Technical photography is the process of recording the precise position of a camera and fixed points in a view using precision surveying equipment. Camera equipment includes full frame sensor Canon 5D Mark III with 50mm lens, Manfrotto panoramic tripod head and precision levelling equipment. Spectra Precision GNSS (enabled with RTK) survey equipment is used for verifying precise camera location.
The technique allows the precise camera position to be correctly transferred to the 3D modelling software to ensure the same camera settings are used. A clear understanding of camera geometry and the scaling requirements of the 3D model renders ensures highly accurate scaled visualisations can be produced, giving clients the comfort of a transparent methodology in accordance with the latest technical guidelines, which has regularly been cross examined at Public Inquiries.
MS Environmental produce both planar and cylindrical photographs and visualisations. These two different approaches have developed as a result of work undertaken by Scottish Natural Heritage, The Highland Council and The Landscape Institute. The Highland Council favours the single frame planar approach whilst SNH favours the cylindrical approach, with re-projection of wider panoramas back to planar.
This photograph sequence from Edinburgh Castle illustrate the differences between these techniques.
Single frame images rarely fully allow proposed developments to be illustrated, particularly in close views. Multi-frame panoramas can be constructed using geometrically calibrated overlapping frames to provide up to 360° views where cumulative effects or landscape context are required. The correct use of a panoramic head, nodal point calculation and cylindrical correction avoids the problems of parallax.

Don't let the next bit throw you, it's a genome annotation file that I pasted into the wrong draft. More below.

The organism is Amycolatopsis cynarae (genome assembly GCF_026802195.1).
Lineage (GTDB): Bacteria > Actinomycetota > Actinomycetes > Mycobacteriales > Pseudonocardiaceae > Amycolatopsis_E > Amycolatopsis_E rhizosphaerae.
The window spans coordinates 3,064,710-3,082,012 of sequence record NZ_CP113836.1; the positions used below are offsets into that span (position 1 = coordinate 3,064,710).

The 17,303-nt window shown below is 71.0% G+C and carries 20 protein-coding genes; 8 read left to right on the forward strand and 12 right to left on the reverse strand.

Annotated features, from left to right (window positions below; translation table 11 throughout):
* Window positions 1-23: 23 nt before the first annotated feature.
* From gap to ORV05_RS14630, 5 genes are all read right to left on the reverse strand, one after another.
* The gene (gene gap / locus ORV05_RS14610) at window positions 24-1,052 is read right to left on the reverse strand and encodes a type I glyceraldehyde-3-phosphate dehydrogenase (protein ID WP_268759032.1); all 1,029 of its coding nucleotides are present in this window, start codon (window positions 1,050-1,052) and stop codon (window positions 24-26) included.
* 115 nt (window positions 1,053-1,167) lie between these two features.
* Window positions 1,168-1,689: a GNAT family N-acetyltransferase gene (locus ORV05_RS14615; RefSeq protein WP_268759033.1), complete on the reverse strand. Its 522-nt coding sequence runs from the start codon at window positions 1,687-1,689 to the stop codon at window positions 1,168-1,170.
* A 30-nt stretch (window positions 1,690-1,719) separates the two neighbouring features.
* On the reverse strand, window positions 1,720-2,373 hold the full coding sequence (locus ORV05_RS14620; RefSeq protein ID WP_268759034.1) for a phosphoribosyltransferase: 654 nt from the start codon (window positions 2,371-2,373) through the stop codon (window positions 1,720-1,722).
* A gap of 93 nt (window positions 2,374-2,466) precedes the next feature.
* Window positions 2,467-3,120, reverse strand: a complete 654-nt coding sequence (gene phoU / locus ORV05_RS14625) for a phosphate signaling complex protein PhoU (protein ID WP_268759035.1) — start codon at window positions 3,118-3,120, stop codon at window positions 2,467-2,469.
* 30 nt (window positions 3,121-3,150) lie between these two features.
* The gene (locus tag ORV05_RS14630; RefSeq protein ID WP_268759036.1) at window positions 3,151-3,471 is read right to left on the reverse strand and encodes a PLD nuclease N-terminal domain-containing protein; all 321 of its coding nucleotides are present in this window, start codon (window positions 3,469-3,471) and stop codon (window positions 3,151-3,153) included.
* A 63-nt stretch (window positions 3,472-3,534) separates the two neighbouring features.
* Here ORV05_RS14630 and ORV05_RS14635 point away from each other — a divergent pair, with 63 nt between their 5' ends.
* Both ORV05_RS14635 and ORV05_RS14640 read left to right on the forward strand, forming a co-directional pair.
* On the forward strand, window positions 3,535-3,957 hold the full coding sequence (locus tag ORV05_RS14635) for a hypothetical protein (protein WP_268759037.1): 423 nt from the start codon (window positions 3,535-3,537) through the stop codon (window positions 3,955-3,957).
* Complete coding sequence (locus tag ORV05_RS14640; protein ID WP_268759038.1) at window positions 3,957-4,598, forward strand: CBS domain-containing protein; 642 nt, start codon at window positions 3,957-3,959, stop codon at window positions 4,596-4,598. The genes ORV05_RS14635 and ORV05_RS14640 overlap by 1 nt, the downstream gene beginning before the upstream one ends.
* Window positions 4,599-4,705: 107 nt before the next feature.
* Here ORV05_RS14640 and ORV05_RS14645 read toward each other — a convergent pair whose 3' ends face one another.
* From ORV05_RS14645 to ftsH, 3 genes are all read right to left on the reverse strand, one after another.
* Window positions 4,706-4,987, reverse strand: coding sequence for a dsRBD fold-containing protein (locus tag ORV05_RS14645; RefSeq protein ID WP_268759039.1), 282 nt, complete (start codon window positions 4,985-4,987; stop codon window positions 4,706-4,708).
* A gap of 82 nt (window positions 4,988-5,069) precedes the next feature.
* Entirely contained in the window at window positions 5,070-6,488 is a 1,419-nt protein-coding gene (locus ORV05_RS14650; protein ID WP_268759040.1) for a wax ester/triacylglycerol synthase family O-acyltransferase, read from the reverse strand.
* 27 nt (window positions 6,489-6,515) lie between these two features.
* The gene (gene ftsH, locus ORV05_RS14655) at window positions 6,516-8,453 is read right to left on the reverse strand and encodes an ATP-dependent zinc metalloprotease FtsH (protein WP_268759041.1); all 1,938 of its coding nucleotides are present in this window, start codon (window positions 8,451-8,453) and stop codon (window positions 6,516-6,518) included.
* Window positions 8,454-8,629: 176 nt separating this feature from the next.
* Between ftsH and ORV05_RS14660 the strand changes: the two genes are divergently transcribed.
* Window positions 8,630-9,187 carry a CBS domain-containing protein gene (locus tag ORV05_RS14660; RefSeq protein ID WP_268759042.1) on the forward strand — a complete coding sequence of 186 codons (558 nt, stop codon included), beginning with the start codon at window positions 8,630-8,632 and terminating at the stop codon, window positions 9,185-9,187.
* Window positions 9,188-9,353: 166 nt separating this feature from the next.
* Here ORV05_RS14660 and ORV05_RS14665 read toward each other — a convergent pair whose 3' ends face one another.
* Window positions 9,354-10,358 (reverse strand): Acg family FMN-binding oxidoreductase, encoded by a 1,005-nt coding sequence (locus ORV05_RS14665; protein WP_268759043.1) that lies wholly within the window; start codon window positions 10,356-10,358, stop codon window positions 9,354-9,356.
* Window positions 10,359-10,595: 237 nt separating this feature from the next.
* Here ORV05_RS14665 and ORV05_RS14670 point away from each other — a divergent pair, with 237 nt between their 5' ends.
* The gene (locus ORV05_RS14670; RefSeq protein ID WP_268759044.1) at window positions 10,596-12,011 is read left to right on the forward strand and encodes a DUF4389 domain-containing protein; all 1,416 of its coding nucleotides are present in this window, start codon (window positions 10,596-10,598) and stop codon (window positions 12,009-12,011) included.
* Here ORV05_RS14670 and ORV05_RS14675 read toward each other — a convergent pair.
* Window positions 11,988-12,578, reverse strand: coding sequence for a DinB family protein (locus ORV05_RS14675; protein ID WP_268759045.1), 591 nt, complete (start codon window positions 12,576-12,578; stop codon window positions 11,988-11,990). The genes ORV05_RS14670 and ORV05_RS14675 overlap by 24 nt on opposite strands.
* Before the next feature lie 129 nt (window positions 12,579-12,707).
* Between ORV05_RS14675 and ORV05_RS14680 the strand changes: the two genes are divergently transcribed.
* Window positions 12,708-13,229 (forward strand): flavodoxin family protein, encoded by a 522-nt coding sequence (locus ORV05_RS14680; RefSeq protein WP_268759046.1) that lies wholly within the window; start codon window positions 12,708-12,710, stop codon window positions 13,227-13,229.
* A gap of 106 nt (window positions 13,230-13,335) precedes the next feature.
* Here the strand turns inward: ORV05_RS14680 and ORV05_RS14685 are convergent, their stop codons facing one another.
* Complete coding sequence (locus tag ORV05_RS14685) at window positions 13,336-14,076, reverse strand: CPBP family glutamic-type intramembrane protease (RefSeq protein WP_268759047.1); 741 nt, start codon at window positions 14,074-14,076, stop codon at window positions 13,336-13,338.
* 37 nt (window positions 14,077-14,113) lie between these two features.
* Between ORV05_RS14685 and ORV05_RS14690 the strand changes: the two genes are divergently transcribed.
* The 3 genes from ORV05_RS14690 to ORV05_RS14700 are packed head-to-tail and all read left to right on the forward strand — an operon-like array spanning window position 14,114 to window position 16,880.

It is important to remember that the cylindrical image should not be viewed on a flat computer monitor, but is designed to be printed, held in an arc at a specific distance and viewed with one eye closed. The idea is that all points on the photograph are the same distance from the eye.
Projects which are spread over a number of months can benefit greatly from winter and summer time photography.
Using clear, standardised and replicable procedures and techniques a precise match between the winter and summer time panoramic photographs can be achieved. This allows clients and the public to see the different scenarios of visibility between how a development may appear both in summer and winter.
We have been asked to provide representative night time photography illustrating the night time lighting components of a view. These vary from city centre projects to remote projects in the Scottish mountains.
By taking representative photography every 30 minutes the developing night time scene unfolds. Examples include the UNESCO World Heritage Sites at Studley Royal & Fountains Abbey and Royal Botanical Gardens at Kew.